Friday, November 8, 2013

What is De-duplication

What is De-duplication

What is dedplication:
data deduplication is a specific form of compression where redundant data is eliminated, typically to improve storage utilization. In the deduplication process, duplicate data is deleted, leaving only one copy of the data to be stored. However, indexing of all data is still retained should that data ever be required. Deduplication is able to reduce the required storage capacity since only the unique data is stored.
Practical Scenario:
For example, a typical email system might contain 100 instances of the same one MB file attachment. If the email platform is backed up or archived, all 100 instances are saved, requiring 100 MB storage space. With data deduplication, only one instance of the attachment is actually stored; each subsequent instance is just referenced back to the one saved copy. In this example, a 100 MB storage demand could be reduced to only 1 MB. Different applications have different levels of data redundancy. Backup applications generally benefit the most from de-duplication due to the nature of repeated full backups of an existing file system.
Prons:
Ø de-dplication improves data protection, increases the speed of service, and reduces costs. The benefits from data de-duplication start with increasing overall data integrity and end with reducing overall data protection costs.
Ø de-duplication lets users reduce the amount of disk they need for backup by 90 percent or more
Ø de-duplication is a very valuable tool when used with virtual servers, giving you the ability to deduplicate the VMDK files needed for deployment of virtual environments and has the ability to deduplicate snap shots files i.e. VMSN & VMSD in VMWare.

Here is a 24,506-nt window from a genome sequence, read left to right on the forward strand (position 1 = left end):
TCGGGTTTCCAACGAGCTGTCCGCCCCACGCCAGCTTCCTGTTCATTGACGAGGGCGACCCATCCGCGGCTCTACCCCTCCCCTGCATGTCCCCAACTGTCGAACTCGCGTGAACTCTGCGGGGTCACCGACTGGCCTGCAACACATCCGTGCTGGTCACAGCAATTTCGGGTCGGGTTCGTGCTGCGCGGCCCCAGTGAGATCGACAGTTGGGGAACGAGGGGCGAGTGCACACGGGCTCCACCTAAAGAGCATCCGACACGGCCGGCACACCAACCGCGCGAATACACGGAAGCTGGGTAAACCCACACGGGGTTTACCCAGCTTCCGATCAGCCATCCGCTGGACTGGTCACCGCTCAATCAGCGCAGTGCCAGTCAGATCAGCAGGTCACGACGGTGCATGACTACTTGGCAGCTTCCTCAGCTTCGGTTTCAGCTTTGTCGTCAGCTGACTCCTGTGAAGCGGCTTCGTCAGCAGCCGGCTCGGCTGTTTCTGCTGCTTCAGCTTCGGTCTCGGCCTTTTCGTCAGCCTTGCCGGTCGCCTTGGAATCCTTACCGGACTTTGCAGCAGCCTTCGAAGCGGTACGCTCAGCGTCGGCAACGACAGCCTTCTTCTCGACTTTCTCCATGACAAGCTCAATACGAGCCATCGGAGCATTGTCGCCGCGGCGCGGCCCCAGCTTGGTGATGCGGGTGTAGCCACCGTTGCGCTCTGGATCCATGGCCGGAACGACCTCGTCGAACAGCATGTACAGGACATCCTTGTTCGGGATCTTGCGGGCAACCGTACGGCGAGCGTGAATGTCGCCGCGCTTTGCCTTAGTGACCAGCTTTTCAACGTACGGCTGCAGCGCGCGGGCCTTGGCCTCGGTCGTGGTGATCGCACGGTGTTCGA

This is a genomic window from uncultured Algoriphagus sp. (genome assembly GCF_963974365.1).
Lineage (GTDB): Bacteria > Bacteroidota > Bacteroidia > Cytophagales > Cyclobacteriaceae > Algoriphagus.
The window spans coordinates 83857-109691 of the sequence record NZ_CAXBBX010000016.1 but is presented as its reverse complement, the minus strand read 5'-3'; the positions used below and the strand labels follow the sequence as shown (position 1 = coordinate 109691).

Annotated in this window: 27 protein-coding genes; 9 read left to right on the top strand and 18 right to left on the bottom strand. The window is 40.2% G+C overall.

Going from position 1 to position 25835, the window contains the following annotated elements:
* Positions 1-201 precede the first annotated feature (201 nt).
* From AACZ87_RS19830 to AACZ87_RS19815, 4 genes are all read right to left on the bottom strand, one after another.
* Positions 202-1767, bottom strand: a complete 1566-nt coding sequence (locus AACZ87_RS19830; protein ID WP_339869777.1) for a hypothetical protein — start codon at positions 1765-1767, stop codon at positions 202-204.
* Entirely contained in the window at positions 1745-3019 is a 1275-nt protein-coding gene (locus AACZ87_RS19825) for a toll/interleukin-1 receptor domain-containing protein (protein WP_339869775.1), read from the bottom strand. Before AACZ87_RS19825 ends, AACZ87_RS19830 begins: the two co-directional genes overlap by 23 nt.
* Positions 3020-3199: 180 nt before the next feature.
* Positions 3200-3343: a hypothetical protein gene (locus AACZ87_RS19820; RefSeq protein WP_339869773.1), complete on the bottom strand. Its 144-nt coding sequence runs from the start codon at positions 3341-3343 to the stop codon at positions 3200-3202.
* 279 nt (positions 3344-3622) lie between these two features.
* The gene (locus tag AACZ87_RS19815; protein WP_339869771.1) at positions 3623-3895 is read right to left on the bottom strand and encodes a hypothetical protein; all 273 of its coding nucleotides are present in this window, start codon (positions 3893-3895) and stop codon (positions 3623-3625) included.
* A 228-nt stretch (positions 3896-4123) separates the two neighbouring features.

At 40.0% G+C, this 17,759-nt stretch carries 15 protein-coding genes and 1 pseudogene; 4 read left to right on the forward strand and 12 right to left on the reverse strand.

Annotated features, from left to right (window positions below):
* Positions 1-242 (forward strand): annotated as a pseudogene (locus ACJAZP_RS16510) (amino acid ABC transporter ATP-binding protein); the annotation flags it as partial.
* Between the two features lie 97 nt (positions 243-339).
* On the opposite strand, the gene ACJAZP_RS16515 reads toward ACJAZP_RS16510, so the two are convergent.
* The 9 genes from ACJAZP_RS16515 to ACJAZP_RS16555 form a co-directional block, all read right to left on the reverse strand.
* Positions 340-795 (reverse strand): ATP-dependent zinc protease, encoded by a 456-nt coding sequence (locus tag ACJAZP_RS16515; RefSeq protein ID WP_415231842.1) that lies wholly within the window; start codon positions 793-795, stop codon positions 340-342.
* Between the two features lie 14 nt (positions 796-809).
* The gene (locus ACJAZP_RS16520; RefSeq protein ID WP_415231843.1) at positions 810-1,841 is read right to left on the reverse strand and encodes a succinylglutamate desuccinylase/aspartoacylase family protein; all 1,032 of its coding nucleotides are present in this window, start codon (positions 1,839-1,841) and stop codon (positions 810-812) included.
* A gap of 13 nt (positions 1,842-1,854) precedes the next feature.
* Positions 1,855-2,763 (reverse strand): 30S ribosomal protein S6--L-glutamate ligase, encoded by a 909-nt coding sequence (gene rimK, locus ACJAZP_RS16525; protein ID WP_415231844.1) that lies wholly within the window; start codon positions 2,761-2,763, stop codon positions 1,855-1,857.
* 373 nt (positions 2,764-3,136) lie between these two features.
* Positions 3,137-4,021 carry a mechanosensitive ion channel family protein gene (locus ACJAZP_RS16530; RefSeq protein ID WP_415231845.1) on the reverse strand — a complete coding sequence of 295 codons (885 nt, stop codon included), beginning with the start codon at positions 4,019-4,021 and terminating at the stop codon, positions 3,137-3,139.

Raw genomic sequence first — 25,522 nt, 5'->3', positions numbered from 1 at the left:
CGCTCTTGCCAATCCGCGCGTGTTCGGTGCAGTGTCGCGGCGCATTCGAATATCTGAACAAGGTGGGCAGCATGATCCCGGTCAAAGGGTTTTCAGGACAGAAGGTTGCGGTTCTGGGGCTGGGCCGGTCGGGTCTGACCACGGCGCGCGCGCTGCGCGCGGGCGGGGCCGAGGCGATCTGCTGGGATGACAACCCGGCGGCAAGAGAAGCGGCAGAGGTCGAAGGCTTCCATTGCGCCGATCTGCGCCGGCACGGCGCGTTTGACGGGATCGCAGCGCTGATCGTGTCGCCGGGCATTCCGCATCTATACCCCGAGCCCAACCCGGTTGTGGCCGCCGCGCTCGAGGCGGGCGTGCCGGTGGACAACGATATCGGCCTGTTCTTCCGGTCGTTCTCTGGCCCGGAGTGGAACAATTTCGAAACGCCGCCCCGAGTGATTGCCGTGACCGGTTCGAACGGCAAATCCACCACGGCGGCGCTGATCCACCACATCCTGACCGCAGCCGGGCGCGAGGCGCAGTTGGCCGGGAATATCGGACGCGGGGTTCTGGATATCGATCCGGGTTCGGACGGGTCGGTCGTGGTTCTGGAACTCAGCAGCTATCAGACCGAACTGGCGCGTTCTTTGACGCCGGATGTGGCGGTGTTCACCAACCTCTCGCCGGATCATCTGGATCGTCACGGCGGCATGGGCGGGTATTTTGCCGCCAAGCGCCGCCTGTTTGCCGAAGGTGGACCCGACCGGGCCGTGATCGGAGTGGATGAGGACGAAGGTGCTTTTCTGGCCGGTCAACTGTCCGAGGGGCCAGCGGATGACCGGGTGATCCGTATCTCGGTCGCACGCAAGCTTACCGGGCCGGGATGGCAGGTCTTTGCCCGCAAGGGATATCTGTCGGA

Ø de-duplication can also provide significant energy, space, cooling and costs savings, by reducing the amount of data stored.
Cons:
Ø De-duplication ultimately reduces redundancy. If this was not expected and planned for, this may ruin the underlying reliability of the system
Ø effect of compression and encryption. Although deduplication is a version of compression, it works in tension with traditional compression. Deduplication achieves better efficiency against smaller data chunks, whereas compression achieves better efficiency against larger chunks. The goal of encryption is to eliminate any discernible patterns in the data. Thus encrypted data will have 0% gain from deduplication, even though the underlying data may be redundant.

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